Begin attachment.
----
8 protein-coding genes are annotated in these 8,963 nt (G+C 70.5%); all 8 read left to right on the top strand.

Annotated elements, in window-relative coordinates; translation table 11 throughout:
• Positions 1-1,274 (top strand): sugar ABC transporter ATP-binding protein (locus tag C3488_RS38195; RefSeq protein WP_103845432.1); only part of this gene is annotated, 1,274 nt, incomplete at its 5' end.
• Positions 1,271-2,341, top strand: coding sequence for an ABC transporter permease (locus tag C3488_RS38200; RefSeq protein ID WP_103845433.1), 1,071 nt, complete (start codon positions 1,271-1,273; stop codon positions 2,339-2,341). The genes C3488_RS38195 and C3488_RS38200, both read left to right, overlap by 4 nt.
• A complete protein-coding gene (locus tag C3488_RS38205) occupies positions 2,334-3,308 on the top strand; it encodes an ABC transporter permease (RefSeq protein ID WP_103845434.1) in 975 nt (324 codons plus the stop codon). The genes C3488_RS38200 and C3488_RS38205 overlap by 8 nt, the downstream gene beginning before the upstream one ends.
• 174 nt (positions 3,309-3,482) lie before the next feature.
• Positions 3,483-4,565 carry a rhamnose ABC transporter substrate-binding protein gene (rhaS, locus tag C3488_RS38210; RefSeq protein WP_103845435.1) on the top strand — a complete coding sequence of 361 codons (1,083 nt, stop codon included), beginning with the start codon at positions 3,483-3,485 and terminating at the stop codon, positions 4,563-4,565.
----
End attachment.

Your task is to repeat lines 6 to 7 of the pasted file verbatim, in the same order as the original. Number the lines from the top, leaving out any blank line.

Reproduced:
• 174 nt (positions 3,309-3,482) lie before the next feature.
• Positions 3,483-4,565 carry a rhamnose ABC transporter substrate-binding protein gene (rhaS, locus tag C3488_RS38210; RefSeq protein WP_103845435.1) on the top strand — a complete coding sequence of 361 codons (1,083 nt, stop codon included), beginning with the start codon at positions 3,483-3,485 and terminating at the stop codon, positions 4,563-4,565.